Help with overthinking

Constant worrying and overthinking can often lead to issues with mental health and well-being. Techniques such as deep breathing, meditation, self-compassion, and asking for help from a healthcare professional can help alleviate the stress of overthinking.


Destructive thought patterns


You finally have a few quiet moments to yourself, only to immediately start wondering if you forgot to send that thank-you email or whether you’ve overestimated your chances of getting the promotion. Sound familiar? Worrying and overthinking are part of the human experience, but when left unchecked, they can take a toll on your well-being. Dwelling on the same thoughts may even increase your risk of certain mental health conditions, according to 2021 research . So, what’s an overthinking person to do? These tips can help you move in the right direction.



1. Step back and look at how you’re responding


The way you respond to your thoughts can sometimes keep you in a cycle of rumination, or repetitive thinking. Rumination can often cause negative consequences to a person’s mental health. The next time you find yourself continuously running things over in your mind, take note of how it affects your mood. Do you feel irritated, nervous, or guilty? What’s the primary emotion behind your thoughts? Having self-awareness is key to changing your mindset.



2. Find a distraction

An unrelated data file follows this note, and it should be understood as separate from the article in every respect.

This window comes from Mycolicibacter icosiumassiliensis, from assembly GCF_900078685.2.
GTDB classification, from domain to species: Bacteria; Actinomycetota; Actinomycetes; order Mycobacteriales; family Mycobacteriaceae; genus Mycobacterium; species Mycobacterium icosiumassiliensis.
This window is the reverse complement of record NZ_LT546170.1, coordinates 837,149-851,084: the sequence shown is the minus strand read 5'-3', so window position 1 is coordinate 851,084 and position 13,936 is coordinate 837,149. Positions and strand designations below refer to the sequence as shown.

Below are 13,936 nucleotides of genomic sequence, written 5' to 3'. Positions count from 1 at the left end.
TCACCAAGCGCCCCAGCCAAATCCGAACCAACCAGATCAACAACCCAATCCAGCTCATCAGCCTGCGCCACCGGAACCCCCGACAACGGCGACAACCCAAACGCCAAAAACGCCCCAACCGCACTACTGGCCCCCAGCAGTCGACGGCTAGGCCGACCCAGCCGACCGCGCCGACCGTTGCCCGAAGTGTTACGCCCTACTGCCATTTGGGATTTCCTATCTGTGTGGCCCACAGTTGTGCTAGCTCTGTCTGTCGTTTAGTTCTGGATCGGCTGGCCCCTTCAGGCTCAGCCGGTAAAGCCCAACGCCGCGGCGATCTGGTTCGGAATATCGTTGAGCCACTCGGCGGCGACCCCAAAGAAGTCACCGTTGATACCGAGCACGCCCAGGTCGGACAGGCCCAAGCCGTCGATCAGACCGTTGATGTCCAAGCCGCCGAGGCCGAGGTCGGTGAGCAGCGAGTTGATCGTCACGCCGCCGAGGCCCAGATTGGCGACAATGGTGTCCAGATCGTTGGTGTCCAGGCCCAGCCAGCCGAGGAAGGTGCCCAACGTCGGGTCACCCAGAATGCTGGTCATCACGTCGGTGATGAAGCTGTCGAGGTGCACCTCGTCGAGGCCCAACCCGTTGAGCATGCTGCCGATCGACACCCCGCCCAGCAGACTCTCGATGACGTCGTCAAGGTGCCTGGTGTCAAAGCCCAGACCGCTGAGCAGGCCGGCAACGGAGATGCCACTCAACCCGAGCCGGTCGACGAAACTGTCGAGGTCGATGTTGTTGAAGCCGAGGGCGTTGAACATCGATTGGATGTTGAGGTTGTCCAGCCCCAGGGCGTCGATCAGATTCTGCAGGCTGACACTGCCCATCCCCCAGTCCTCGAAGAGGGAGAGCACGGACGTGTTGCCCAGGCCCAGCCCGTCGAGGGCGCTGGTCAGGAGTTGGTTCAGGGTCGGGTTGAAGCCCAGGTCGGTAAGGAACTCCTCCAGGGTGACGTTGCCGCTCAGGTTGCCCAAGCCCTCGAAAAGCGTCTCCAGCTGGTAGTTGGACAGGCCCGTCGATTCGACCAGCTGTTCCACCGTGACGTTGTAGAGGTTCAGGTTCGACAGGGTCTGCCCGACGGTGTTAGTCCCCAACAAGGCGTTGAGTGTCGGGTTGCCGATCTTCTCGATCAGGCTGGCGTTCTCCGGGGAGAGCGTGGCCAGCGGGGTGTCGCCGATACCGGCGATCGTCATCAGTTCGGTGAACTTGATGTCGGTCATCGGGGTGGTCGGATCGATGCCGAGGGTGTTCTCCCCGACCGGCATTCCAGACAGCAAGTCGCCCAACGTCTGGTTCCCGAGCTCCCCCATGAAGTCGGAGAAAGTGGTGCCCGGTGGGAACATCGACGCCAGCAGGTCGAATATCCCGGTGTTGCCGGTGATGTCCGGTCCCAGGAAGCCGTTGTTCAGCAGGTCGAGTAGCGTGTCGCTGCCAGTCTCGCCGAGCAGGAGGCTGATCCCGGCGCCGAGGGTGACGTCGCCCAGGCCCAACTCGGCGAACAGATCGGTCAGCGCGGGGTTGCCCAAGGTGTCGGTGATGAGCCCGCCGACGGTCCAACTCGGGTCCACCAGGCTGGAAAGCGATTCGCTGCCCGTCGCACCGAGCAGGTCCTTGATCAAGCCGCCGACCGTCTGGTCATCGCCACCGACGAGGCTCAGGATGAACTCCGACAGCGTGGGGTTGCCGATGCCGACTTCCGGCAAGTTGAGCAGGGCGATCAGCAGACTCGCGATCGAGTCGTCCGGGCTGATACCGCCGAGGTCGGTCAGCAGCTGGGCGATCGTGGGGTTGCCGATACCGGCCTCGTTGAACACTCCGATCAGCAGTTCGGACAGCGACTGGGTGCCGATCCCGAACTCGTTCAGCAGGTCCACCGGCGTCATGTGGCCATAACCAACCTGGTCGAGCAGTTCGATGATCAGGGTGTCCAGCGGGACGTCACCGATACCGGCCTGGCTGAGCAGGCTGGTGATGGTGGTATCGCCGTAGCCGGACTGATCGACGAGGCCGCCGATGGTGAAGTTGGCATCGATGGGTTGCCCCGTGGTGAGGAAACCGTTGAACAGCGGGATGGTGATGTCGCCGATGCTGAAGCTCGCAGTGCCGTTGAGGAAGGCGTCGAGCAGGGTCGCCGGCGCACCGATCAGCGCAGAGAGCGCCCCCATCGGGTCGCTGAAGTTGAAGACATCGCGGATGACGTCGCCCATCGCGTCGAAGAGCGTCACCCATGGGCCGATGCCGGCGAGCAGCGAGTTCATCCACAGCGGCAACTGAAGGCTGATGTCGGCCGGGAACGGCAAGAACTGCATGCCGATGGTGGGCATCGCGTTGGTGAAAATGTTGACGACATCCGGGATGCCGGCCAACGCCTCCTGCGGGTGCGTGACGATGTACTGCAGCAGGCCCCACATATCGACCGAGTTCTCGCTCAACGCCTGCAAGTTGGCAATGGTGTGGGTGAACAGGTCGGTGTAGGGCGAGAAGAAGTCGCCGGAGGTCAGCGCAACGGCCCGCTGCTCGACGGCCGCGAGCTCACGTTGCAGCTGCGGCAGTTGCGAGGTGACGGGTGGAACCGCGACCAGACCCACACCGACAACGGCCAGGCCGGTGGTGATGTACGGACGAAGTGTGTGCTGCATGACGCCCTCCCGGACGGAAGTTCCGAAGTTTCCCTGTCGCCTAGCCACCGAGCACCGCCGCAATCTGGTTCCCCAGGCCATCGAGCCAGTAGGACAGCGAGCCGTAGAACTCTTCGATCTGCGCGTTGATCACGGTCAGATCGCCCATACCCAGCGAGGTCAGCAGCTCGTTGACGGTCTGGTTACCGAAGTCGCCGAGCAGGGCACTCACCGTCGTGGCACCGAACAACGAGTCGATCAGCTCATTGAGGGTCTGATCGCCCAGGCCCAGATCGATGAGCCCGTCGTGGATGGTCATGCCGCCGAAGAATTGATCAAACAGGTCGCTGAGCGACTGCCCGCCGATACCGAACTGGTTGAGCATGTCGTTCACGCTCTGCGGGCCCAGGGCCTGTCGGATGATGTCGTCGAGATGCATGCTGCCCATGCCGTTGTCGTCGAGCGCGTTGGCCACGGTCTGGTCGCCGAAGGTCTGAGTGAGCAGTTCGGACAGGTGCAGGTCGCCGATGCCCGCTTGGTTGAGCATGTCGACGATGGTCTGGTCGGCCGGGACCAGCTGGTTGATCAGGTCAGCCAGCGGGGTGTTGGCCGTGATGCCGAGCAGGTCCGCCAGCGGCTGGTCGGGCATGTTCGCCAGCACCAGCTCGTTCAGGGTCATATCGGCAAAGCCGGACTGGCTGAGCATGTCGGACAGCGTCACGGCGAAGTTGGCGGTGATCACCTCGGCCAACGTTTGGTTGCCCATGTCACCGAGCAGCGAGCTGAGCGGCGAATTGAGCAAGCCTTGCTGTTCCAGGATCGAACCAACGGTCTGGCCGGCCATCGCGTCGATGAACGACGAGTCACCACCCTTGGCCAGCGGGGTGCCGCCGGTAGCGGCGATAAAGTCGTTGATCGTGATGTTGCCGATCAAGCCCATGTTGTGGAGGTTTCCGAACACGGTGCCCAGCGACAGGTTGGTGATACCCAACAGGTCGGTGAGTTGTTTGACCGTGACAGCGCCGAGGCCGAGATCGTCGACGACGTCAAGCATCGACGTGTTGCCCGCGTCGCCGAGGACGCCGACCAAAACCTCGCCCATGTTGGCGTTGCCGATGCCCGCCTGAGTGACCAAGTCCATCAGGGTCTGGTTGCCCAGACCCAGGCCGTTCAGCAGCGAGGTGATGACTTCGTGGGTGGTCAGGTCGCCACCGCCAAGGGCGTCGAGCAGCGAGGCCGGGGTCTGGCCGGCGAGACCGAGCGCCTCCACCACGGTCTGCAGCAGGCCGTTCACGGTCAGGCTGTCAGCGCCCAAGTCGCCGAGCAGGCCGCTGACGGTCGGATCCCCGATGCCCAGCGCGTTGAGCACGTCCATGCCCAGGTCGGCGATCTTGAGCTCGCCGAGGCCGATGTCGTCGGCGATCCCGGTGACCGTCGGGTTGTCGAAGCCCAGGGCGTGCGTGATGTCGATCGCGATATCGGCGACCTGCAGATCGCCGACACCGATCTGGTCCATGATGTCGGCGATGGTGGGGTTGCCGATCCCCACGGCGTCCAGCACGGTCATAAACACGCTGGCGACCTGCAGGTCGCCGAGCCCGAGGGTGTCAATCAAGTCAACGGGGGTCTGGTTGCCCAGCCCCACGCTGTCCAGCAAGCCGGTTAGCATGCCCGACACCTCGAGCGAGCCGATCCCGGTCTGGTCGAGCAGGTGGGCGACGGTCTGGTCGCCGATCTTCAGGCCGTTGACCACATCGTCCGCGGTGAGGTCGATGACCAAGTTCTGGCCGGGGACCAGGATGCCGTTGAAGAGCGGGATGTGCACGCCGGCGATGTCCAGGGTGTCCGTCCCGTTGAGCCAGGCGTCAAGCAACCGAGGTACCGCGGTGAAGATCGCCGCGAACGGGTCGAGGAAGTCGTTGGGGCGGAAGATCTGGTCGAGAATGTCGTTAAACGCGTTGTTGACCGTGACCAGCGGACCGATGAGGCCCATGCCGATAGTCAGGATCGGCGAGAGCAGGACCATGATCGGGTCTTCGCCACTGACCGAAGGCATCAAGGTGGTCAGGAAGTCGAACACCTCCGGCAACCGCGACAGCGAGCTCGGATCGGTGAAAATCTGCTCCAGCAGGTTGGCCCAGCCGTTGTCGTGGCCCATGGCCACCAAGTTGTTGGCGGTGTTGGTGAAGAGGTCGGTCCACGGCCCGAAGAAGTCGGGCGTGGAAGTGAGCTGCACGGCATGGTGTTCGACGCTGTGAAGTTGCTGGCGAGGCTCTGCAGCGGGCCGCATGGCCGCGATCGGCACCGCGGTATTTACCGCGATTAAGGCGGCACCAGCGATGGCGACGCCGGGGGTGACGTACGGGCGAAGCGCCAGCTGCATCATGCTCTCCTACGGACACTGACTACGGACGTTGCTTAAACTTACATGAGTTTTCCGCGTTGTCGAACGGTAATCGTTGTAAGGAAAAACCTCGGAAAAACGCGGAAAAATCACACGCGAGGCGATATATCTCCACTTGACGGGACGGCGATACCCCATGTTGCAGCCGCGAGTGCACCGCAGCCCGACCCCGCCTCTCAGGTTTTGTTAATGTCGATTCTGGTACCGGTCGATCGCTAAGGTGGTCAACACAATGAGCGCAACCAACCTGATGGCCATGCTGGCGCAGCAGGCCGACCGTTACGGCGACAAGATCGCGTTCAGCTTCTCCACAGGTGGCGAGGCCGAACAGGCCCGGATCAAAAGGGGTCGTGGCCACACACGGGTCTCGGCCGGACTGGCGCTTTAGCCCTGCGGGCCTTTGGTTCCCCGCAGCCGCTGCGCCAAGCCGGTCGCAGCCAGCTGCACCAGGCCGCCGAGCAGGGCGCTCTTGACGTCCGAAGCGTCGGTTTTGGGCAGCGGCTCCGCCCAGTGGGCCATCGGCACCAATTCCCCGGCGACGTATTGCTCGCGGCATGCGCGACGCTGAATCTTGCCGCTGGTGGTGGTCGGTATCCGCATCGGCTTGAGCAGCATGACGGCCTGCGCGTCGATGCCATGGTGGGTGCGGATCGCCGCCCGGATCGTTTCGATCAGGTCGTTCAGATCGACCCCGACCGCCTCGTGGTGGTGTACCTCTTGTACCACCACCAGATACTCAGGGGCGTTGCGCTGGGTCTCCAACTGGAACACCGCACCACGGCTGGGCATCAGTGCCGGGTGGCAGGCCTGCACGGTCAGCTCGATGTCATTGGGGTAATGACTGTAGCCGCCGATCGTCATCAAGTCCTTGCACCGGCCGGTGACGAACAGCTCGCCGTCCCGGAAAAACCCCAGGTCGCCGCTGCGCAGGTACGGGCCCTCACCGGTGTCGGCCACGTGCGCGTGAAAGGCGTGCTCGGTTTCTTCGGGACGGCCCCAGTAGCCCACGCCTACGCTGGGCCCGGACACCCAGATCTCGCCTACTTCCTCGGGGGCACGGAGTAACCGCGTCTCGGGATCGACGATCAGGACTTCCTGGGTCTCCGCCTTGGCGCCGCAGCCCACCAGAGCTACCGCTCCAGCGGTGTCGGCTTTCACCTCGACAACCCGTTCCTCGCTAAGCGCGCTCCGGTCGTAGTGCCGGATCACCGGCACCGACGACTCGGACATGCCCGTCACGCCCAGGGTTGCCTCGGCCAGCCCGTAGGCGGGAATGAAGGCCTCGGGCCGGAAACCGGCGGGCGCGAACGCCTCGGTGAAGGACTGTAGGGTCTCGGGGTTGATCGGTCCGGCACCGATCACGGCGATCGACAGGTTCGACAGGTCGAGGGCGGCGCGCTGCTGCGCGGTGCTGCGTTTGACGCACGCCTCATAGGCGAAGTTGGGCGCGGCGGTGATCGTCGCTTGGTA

Shut down overthinking by involving yourself in an activity you enjoy. This looks different for everyone, but ideas include:


  • learning some new kitchen skills by tackling a new recipe

  • going to your favorite workout class

  • taking up a new hobby, such as painting

  • volunteering with a local organisation


It can be hard to start something new when you’re overwhelmed by your thoughts. If finding a distraction feels daunting, try setting aside a small chunk of time — say, 30 minutes — every other day. Use this time to either explore potential distractions or dabble in existing ones.


3. Take a deep breath


You’ve heard it a million times, but that’s because it works. The next time you find yourself tossing and turning over your thoughts, close your eyes and breathe deeply. Try it. Here’s a good starter exercise to help you unwind with your breath:


  1. Find a comfortable place to sit and relax your neck and shoulders.

  2. Place one hand over your heart and the other across your belly.

  3. Inhale and exhale through your nose, paying attention to how your chest and stomach move as you breathe.

Try doing this exercise 3 times a day for 5 minutes, or whenever you have racing thoughts.



4. Meditate


Developing a regular meditation practice is an evidence-backed way to help clear your mind of nervous chatter by turning your attention inward. All you need is 5 minutes and a quiet spot.



5. Look at the bigger picture


How will all the issues floating around in your mind affect you 5 or 10 years from now? Will anyone really care that you bought a fruit plate for the potluck instead of baking a pie from scratch? Don’t let minor issues turn into significant hurdles.



6. Do something nice for someone else